The philosophical revolution over the past few decades has lead to the strengthening of the traditional arguments for God’s existence with new insights and evidence. In their writings, militant atheists hardly interact with these arguments, and, until recently, they have refused to engage leading Christian thinkers in public. As part of my class on World Views at Colorado Christian University, I watched a debate between Dinesh D’Souza and the late Christopher Hitchens. I was shocked by Hitchens’ vilification of Christianity and the vitriolic and mean-spirited comments he threw at D’Souza in an attempt to throw his opponent off his game.
Faulty views of Christianity and its followers are not countered solely by good arguments, but also through relationships. The apostle Paul spoke of imparting not only the truth of the Gospel, but also his very own life. We typically refer to this as our “witness.” Perhaps Dawkins, Harris, and Hitchens simply haven’t gotten to know thoughtful and intelligent Christians who value the role of evidence and reason. In other words, believers who grasp the importance of 1 Peter 3:15.
If the human condition limits our ability to know what is true, how do we determine what to believe? It’s been said that we have no criterion for truth—only the means to recognize error. In other words, our knowledge is finite but our ignorance is infinite. Philosophy has long recognized this fact and uses dialectics to assist in our quest to understand what is true. This process involves repeated and thorough criticism of our assumptions. After all, our Christian worldview is more inherited than undertaken by us. Of course, most atheists are fond of stating that faith is defined as believing without evidence. This is actually a faith that mirrors Hebrews 11:1. Even the most atheistic scientist accepts as an act of faith the existence of law-like order in nature and throughout the universe that is at least comprehensible to Christians.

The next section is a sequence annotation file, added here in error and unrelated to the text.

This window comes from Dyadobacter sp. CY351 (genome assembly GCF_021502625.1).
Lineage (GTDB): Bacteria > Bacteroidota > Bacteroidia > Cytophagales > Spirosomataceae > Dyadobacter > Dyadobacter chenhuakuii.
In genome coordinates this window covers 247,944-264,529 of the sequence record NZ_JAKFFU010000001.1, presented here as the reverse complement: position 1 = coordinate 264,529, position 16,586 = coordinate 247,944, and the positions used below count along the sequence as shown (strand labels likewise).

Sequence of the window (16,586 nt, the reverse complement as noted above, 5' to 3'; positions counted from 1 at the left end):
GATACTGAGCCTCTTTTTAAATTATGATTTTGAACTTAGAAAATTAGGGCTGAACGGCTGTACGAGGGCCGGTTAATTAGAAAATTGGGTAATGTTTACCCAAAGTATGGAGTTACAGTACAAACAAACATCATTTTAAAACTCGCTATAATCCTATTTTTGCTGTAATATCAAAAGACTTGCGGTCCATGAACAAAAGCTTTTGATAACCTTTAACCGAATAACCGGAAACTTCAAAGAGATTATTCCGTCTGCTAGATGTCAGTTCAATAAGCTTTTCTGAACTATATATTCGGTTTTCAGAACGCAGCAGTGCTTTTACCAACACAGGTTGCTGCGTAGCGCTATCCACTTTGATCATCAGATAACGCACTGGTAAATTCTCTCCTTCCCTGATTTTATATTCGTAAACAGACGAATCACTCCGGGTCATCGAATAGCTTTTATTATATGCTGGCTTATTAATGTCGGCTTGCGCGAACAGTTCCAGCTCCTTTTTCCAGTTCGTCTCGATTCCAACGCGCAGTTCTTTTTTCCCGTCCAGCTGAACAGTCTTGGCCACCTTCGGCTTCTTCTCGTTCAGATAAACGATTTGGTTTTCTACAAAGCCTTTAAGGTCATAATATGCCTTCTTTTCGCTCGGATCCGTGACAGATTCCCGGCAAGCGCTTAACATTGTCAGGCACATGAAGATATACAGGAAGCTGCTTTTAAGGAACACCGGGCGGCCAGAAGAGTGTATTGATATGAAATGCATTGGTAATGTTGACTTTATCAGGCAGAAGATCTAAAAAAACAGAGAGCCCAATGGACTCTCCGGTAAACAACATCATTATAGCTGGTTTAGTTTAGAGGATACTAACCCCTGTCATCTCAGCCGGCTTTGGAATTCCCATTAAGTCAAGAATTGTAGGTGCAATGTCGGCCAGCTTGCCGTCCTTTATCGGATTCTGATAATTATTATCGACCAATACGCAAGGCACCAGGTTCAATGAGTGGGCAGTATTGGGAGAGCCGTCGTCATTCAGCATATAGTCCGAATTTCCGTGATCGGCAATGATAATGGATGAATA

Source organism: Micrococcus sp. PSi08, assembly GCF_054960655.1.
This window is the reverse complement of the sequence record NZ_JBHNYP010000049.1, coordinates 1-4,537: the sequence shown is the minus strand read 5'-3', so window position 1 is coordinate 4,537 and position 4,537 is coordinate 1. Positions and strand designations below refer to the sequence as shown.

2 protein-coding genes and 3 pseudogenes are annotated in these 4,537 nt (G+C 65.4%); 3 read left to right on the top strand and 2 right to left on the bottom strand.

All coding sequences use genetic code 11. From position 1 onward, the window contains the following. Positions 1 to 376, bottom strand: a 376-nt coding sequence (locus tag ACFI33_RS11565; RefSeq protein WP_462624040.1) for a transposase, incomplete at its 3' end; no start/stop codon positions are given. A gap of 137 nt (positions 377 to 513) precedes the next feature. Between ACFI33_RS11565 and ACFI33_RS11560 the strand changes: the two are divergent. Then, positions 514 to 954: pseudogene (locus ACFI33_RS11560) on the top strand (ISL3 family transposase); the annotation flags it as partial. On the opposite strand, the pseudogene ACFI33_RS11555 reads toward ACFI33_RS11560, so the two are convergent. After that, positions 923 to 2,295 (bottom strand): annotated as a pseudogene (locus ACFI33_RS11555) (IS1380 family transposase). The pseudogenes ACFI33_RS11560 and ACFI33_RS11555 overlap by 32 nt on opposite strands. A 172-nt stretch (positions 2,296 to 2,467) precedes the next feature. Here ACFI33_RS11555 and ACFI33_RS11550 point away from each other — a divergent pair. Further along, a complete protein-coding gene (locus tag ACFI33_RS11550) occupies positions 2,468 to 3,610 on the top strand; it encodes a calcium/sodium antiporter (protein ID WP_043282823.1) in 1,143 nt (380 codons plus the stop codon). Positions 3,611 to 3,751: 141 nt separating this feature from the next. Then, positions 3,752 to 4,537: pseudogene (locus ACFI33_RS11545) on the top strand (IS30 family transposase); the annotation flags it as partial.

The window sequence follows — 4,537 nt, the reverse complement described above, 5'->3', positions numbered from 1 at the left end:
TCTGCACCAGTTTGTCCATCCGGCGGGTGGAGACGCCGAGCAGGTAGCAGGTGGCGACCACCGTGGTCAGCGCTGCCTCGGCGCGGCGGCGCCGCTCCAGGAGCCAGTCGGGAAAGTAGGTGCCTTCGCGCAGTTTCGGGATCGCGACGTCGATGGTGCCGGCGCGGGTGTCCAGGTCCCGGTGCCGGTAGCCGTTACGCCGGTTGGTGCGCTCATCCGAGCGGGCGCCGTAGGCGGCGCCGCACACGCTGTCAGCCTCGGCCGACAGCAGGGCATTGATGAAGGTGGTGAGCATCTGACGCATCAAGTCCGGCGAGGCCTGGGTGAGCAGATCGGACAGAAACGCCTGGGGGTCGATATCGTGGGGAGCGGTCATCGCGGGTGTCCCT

5 Replies to “Is Faith Irrational?”
Matty, since you remain agnostic and not full-on atheistic, may I recommend two very compelling books? They are rather scientific and not necessarily “nightstand” reading material, but they’ll give you some things to ponder. I take this subject quite seriously. I am starting a master’s degree in Biblical Studies with the intent to focus on apologetics, Christian doctrine, comparative religion, and the true origin of life. Hopefully I will get a book or two on the book store shelves myself. I suggest reading “The LIE” by Ken Ham and “Replacing Darwin” by Nathaniel T. Jeanson. Both are available on Amazon. I’d welcome any continuing dialog.
Hello, I enjoyed your balanced piece on faith. You’re right, the word “faith” has religious and even spiritual connotations, but it can be used as a powerful tool in more practical terms. For example, just like people operate unthinkingly under the notion that the sun will always rise the next day, I can believe that I’m not going to screw my day up, because I have 41 years of history saying that I’ve managed to do okay so far. That is a form of faith, which–I believe is its main benefit–is very a source of comfort and strength.
That being said, I am an agnostic. I was raised Christian and went to a Lutheran church every sunday until I was 15, where I went through catechism. For me, if I had to distill the moment that most affected me in my departure from Christianity (and religion in general), was discovering Charles Darwin and the theory of evolution in school. It cracked me wide open. Suddenly here was something that MADE SENSE more than any of the days where I stared heavenbound in the nave of my church, hoping for some sign that I was doing it right, so little nod from god. None ever came.